Dear Bear Hunters,
It’s strange to me that you consider killing living things a sport. That you smile over the carcass of a once-living thing and revel in your kill both shocks and offends me.
Killing animals for food is one thing – cows are cute, but I love me some steak – but to do it for “sport” just seems sick.
But even though I don’t get it, I do understand that there is a time and a place for hunting. Allowing for regulated hunting seasons can effectively control nuisance animals.
I don’t blame you, hunter. You’ve been told the Florida black bear is a nuisance animal. The Florida Fish and Wildlife Conservation Commission told you the bear population had come booming back since being removed from the endangered species list.
They told you people were being attacked because bears were encroaching into neighborhoods.
What you may not have been told, you 3,200 hunters who have received permits to hunt these once endangered animals, is that it’s their land that’s been encroached upon.
In our effort to grow and grow and grow, we’ve eliminated about 82 percent of bears’ habitat.
But what’s done is done. Growing populations need shopping malls and cookie-cutter homes on picturesque cul-de-sacs. I get it.
But hunters, did you know there are ways to control these populations and keep human-bear interactions from being a nuisance?
To control the populations, we could shoot the bears not with lethal bullets, but with darts containing birth control hormones to limit the number of bears that reproduce.
To keep them from our neighborhoods and parks that abut rural land, we could better secure our trash. Ever been to the mountains? The cardinal rule at any cabin rental is to secure the lids on outdoor trash.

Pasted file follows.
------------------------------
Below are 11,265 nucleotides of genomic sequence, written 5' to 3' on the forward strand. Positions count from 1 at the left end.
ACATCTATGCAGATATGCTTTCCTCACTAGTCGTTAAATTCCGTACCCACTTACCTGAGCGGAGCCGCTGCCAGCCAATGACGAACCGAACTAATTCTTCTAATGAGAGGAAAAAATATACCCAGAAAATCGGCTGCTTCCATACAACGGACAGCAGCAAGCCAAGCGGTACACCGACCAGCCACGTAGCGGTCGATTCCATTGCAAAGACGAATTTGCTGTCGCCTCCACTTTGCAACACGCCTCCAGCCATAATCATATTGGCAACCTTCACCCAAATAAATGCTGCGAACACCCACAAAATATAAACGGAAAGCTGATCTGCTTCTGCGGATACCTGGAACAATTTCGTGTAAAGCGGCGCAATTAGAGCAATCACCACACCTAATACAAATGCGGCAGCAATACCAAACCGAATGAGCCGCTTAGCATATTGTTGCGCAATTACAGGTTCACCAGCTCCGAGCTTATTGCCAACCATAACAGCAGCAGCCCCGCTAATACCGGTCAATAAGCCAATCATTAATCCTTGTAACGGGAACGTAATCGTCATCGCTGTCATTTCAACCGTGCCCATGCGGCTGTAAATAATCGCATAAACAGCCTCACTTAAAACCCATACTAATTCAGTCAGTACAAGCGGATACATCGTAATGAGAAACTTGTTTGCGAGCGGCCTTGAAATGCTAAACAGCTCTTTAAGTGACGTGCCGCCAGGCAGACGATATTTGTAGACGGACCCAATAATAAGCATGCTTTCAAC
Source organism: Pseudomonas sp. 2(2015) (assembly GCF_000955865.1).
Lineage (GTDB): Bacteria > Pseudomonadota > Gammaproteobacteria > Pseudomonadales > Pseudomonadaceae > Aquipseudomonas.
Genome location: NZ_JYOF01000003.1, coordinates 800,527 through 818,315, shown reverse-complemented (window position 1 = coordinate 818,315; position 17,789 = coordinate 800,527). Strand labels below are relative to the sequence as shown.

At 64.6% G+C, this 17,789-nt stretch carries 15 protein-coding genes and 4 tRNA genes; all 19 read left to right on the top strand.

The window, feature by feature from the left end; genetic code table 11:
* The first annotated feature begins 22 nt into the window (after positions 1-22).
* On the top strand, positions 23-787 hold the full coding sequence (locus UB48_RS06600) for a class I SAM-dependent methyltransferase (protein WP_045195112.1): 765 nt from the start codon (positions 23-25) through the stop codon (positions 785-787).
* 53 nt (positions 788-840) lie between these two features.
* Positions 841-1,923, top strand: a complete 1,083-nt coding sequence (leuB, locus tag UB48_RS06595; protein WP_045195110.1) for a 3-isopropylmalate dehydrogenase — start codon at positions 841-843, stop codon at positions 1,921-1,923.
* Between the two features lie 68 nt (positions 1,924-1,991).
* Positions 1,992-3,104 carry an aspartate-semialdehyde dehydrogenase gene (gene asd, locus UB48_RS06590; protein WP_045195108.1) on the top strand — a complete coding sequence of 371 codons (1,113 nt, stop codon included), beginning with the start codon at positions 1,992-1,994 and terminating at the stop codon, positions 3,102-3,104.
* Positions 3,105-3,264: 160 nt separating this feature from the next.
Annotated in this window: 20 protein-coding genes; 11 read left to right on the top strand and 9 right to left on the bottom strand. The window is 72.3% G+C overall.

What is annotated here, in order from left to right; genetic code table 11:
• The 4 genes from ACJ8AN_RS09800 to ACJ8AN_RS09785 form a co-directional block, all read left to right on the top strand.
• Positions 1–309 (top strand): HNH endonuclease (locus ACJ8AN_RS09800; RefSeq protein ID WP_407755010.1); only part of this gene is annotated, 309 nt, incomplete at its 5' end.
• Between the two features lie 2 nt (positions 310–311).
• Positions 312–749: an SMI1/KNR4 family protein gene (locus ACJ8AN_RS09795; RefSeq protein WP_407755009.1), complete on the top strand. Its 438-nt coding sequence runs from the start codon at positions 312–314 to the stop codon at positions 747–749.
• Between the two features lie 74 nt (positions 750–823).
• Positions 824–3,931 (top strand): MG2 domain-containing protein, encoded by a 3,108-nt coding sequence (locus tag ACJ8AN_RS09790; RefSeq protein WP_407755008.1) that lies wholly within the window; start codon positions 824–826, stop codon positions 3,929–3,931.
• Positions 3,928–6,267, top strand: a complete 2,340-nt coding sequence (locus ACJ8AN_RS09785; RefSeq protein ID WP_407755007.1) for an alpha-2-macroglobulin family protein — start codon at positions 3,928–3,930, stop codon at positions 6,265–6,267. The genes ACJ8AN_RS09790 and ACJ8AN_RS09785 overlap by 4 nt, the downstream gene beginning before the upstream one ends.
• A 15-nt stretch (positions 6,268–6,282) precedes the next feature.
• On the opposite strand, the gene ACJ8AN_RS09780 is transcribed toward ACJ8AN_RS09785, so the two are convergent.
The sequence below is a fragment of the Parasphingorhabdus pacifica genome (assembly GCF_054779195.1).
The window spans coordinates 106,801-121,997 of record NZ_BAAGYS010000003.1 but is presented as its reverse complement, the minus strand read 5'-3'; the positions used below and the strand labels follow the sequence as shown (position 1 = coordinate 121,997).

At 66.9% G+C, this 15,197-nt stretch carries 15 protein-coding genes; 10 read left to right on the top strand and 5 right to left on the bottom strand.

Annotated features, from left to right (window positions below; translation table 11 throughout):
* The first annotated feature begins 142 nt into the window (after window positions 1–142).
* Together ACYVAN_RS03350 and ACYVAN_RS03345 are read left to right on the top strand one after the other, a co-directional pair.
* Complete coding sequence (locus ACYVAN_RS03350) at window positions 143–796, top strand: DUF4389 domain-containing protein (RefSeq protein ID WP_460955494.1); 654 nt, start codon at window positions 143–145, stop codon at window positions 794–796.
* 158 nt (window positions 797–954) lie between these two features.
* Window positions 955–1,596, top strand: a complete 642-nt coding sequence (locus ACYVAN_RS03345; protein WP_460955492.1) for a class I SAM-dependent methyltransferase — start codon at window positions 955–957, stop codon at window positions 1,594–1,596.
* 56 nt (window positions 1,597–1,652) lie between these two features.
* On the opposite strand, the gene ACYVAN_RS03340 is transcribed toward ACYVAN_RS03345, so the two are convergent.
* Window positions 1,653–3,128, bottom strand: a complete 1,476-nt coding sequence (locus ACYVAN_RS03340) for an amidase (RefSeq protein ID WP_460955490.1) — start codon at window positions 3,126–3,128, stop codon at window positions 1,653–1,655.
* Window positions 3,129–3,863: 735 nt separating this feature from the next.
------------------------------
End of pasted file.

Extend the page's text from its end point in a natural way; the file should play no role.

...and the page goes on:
See, while you’re looking for a hunt, they’re just looking for food. Make them have to find it elsewhere – where there aren’t humans – and the problem is addressed.
And here’s the other thing, hunters: We’re not even really sure how many bears there are in Florida. Did you know that the last time a population survey was done was in 2002?
So, when FWC commissioners tell you there are 3,500, we don’t actually know that’s the case. And here’s the other interesting thing: There will be a survey next year.
Why not tuck away your guns and crossbows until we know for sure whether the population has truly rebounded? There are plenty of other nuisance animals you could go after. I hear wild boar are quite pesky.
The commission set a limit for 320 kills during the next week. That means only 10 percent of those who purchased a permit will find their “prize.” While there will be 33 stations throughout the hunting zones established and fines associated with not reporting a kill, how do we know that threshold will be honored?
And consider this, a good chunk of the FWC Commission is composed of land developers. They ignored 40,000 comments against the hunt. And 75 percent of all comments made in regards to hunting bears were opposed to it.
Do you really think it’s a good idea to go forward with this?
Consider this a last-minute plea. Don’t go hunting an animal fresh off the endangered species list when we don’t have all the facts or data when a completely biased group made the decision.
And hunters, if you disagree and ignore my plea, please consider urging the FWC to use the proceeds from this ill-advised sanction to unnecessarily kill bears for humane ways of dealing with bear attacks.
With 3,200 permits issued, about $300,000 has poured into the state. It’s blood money, for sure. But perhaps it can do some good by being used to promote actual conservation.
Compassionate, Rational Human Being